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State College Dentist Pioneers Cutting-Edge Technology

by and on July 09, 2018 5:00 AM

Whether it’s being the first doctor in town to offer a Starbucks kiosk in the waiting room, or being the first general dentist in the entire world to perform robot-assisted implant surgery, Dr. Eddie Kotary likes to be on the cutting edge.

During his 20 years of practicing dentistry in State College, Kotary has been a pioneer in the use of many different technologies, including pinhole surgery, a minimally invasive procedure for grafting gum tissue; scalpel-free periodontal laser surgery; CT machinery for dental implants; and Botox for dental patients.

“I’m constantly looking for newer technologies, new ways to improve, but one of the things that’s important to me is, if I’m going to adapt a new technology or new practice, I have to make sure it’s going to be good for the patient,” Kotary said.

He is particularly excited about the new Yomi robotic system that will be installed in his office in December. He’s been working with developers at Neocis, the company that also developed Mako, a common robotic-arm machine used in joint replacement surgery, to test out the technology. He says it will reduce patients’ costs, discomfort and healing time of implant surgery. 

“Right now, when we do implants we have to take impressions to create a surgical ‘guide’ that has to be drilled into the jaw to stabilize it. It takes time to have that fabricated, and you need to use a scalpel and stitches,” he said. “This (Yomi) is robotically assisted, minimally invasive implant surgery. The robot guides the clinician, and it is extremely accurate. So when I do implants with this, I won’t have to use a surgical guide, create a flap, use a scalpel or use stitches, because I’ll no longer need to place (the implant) by sight.”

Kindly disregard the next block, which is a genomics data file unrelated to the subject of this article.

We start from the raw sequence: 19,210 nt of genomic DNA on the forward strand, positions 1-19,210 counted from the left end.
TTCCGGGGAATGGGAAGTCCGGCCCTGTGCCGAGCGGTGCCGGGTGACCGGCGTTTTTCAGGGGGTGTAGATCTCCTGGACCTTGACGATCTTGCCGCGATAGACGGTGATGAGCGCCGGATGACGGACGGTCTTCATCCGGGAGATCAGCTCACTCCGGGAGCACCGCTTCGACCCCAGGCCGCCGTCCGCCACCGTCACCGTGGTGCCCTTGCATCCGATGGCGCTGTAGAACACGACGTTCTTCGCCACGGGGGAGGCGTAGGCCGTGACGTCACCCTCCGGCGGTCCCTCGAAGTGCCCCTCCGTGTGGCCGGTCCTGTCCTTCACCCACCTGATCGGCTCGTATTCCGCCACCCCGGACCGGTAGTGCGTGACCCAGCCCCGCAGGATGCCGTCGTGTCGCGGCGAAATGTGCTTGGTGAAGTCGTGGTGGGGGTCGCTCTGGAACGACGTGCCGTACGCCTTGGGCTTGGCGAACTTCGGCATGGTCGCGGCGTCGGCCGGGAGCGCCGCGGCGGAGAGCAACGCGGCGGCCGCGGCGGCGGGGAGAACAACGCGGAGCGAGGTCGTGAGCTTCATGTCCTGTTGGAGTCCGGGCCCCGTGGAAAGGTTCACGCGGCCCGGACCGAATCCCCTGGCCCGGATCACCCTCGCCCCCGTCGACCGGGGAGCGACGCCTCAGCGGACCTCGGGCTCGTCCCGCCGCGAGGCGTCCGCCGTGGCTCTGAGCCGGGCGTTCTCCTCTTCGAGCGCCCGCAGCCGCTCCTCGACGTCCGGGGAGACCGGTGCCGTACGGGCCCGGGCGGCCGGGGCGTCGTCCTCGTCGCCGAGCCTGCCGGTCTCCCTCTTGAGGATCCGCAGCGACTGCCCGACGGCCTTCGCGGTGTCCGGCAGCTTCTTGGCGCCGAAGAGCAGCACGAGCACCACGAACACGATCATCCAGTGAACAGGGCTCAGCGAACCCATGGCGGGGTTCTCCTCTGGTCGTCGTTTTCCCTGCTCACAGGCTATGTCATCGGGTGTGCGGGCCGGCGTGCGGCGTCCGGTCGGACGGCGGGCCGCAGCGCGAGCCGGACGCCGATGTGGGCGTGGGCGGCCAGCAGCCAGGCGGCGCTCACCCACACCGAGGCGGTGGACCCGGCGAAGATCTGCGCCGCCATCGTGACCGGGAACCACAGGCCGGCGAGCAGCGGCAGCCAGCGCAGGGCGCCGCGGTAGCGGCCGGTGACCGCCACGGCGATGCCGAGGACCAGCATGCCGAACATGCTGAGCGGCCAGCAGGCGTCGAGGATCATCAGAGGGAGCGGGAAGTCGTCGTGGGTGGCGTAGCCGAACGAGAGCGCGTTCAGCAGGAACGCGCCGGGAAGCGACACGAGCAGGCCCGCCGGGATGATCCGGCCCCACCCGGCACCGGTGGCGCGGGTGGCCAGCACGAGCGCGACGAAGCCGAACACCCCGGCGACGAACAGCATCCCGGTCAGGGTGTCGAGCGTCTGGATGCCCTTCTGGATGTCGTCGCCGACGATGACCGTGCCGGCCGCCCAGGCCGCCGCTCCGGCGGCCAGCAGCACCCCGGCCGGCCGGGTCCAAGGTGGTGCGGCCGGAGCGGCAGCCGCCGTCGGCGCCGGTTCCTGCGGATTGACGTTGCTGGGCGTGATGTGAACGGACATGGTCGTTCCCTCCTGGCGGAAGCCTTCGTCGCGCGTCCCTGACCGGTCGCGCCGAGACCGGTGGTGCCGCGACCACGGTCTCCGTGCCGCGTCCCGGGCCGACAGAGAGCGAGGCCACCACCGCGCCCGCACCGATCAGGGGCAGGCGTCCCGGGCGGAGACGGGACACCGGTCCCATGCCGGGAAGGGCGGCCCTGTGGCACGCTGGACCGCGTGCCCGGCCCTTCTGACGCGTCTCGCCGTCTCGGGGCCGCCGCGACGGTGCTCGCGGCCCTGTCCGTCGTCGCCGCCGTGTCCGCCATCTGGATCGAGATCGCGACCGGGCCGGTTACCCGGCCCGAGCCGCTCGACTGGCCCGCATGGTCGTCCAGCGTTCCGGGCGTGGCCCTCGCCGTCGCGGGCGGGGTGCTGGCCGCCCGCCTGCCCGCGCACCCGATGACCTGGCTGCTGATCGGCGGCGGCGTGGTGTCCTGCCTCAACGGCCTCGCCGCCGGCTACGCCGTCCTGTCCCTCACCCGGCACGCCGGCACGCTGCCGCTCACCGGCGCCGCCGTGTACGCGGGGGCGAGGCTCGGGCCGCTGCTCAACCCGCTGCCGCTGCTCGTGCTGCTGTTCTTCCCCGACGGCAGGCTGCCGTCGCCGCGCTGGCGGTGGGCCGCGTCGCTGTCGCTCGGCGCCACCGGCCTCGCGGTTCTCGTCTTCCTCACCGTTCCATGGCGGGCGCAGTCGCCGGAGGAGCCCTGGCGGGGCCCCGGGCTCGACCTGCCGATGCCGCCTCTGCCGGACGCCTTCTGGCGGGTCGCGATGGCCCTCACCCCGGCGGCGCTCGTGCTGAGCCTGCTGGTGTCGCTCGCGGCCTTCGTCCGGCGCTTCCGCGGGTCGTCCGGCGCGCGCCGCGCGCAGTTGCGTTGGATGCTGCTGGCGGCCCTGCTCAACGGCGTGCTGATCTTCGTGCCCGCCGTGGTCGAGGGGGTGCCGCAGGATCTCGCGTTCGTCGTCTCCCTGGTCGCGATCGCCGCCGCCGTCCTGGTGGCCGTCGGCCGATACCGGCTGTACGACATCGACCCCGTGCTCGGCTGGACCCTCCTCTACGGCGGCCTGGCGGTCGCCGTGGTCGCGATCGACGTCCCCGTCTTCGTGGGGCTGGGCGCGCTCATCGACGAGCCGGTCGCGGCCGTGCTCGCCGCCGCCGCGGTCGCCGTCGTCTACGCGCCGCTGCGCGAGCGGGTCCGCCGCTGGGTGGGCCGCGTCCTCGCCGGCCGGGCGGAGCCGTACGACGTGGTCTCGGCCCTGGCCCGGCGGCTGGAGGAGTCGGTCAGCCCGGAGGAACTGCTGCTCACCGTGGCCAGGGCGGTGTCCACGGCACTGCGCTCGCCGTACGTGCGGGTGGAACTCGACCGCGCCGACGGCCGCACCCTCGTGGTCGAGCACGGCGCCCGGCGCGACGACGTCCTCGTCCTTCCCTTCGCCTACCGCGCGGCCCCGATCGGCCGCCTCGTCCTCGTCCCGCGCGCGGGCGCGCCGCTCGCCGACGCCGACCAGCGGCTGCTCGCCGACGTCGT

To date, there are six Yomi systems in use across the country, all at large implant centers. Kotary said he will be the first general dentist ever to offer the technology, which will reduce his implant fees by $500.

In some ways, Kotary feels that by staying ahead of the curve with new technologies, he is honoring his father, the late Dr. Edmond Kotary, who started practicing dentistry in State College in 1967. The father/son team practiced together from 1998 until shortly before the elder Kotary’s death in 2009. 

“My dad said, ‘Graduating from dental school is just your license to learn. You have to continue to stay current,’” said Kotary, who received his dental degree from the University of Pennsylvania and an MBA from Temple.

Kotary not only stays current on the development of new technology through 100 hours of continuing education each year, but he also has designed several inventions himself. 

One of those inventions came as a result of his time as a placekicker for the University of Delaware, where he received his undergraduate degree in biology and business. 

“My first invention was a field goal net with a logo on it,” he said. “We demo’d it at Beaver Stadium in 2001 with the Nittany Lion logo on it. So, when you see the nets with the ‘All-State’ logo behind the goalpost, that’s my invention.”